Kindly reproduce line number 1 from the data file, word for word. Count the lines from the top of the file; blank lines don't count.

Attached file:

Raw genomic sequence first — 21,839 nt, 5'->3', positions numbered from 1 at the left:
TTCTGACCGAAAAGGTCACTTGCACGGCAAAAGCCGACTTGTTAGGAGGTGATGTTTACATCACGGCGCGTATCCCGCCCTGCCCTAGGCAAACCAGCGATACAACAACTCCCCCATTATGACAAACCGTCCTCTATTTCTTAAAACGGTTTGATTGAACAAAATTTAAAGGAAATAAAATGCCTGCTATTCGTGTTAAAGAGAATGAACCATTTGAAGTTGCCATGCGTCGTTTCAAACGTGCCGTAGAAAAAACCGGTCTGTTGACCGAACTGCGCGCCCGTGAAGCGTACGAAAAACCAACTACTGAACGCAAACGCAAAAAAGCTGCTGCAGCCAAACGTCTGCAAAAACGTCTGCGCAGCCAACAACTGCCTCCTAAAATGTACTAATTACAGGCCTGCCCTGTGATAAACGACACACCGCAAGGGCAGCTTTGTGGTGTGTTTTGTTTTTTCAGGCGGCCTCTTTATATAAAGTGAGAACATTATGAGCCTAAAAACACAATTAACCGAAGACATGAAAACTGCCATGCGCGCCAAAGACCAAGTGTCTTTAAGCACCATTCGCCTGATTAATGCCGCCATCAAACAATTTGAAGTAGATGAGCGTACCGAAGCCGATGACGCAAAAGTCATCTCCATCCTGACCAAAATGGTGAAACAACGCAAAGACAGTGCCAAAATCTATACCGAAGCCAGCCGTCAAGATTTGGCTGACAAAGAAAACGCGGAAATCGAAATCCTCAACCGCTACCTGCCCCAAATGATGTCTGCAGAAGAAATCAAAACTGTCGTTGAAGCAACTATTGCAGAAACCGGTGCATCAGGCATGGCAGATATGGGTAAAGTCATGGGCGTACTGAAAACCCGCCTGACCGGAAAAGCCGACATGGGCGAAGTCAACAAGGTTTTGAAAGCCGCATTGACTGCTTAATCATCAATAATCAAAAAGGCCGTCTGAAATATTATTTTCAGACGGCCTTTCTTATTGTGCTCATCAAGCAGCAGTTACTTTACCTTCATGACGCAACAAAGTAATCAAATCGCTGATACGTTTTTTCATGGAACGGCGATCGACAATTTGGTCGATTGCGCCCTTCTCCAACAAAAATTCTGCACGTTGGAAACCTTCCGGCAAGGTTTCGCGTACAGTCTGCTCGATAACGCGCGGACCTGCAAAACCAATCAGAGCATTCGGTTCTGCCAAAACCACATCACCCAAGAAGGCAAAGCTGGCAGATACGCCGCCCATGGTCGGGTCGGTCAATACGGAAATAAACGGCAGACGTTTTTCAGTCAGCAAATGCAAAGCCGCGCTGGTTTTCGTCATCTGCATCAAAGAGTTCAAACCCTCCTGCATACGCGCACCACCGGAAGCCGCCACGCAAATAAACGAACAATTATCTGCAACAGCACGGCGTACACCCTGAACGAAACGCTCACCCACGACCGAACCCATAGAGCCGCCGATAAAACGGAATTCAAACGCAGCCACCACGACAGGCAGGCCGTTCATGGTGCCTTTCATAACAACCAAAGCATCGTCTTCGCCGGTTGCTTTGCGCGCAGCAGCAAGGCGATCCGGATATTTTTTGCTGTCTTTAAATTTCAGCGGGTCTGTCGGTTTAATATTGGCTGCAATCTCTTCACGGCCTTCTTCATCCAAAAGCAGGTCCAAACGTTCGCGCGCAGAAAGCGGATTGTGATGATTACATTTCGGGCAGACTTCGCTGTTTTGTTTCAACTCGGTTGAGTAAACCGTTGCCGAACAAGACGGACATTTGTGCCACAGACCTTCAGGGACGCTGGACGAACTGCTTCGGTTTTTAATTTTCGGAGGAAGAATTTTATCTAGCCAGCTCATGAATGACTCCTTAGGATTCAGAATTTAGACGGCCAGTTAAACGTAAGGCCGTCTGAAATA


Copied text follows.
Raw genomic sequence first — 21,839 nt, 5'->3', positions numbered from 1 at the left: